The Tragic Hero in The Crucible by Arthur Miller

954 words - 4 pages The Crucibles Tragic Hero A tragic event should bring fear and pity to the reader and the hero should be courageous and noble, hence when combined a tragic hero is presented. The protagonist, John Proctor, portrays a tragic hero in The Crucible. His hamartia of treachery caused great internal struggles, he displays hubris by challenging authority, and encountered catastrophe as the play went on. John Proctor’s decision to betray his wife

Similar Essays

Comparing The Scarlet Letter By Nathaniel Hawthrone And The Crucible By Arthur Miller

1407 words - 6 pages , by Nathaniel  Hawthorne, and The Crucible, by Arthur Miller. The Scarlet Letter displays a society that treats two people very differently who commit the sin of adultery together. The woman, Hester Prynne, admits her sin, is forced to always wear a scarlet letter A on her bosom, and is ostracized from society. The man, Reverend Dimmesdale, hides his sin from the world, is almost worshipped by the townspeople, but is filled with the shame of his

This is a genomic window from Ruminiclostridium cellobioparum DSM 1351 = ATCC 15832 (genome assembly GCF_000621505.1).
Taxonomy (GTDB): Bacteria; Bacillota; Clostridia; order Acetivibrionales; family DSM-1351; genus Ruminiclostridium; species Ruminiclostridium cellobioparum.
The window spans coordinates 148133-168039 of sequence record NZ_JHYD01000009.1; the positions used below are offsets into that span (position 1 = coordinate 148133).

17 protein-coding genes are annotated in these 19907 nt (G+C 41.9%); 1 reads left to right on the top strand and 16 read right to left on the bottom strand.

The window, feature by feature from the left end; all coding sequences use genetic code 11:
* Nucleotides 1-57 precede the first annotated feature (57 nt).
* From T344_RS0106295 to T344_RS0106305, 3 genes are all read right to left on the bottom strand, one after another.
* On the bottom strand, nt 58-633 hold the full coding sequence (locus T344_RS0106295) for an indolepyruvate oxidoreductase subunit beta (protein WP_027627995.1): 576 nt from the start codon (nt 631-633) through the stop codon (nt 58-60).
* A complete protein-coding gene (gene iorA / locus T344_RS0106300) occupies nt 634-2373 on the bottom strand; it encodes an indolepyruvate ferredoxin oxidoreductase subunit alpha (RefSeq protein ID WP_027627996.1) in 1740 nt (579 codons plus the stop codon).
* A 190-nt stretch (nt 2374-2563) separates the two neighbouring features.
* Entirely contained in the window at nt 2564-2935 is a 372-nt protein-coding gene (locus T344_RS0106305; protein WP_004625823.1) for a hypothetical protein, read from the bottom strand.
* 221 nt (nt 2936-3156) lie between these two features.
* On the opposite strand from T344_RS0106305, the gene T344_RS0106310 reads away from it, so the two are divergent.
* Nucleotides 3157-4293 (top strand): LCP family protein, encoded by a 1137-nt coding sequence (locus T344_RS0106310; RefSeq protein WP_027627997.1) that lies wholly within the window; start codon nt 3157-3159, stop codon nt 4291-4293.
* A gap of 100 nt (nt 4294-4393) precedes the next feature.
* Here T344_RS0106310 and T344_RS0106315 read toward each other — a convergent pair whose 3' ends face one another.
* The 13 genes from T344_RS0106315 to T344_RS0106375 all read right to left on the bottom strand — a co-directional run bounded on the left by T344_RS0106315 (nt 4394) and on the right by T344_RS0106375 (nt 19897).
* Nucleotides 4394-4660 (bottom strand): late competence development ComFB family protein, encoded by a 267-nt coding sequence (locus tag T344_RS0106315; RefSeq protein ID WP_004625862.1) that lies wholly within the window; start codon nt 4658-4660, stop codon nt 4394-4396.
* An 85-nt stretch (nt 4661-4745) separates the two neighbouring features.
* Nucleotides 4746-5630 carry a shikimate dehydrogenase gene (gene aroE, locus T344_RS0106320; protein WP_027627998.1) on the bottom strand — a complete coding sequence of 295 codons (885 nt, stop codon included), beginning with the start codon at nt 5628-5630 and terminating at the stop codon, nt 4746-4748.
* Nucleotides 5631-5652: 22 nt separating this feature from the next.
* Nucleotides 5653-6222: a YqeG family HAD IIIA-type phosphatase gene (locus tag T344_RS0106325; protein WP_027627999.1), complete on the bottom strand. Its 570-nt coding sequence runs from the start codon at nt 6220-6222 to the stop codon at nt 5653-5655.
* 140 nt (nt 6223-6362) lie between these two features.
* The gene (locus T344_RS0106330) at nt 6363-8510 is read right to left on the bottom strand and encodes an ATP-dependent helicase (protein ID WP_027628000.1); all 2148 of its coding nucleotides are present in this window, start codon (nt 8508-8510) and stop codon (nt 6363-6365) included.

Comparing The Scarlet Letter By Nathaniel Hawthrone And The Crucible By Arthur Miller

614 words - 2 pages Nathaniel Hawthorne's The Scarlet Letter and Arthur Miller's The Crucible are both distinctly different narratives of the Salem Witch trials. The Scarlet Letter is a novel and The Crucible is a play. While The Scarlet Letter deals mainly with the sin of adultery, The Crucible mainly deals with witchcraft. Both have obvious similarities like the setting and the crime, however, one of the greatest similarities between the two is the loyalty of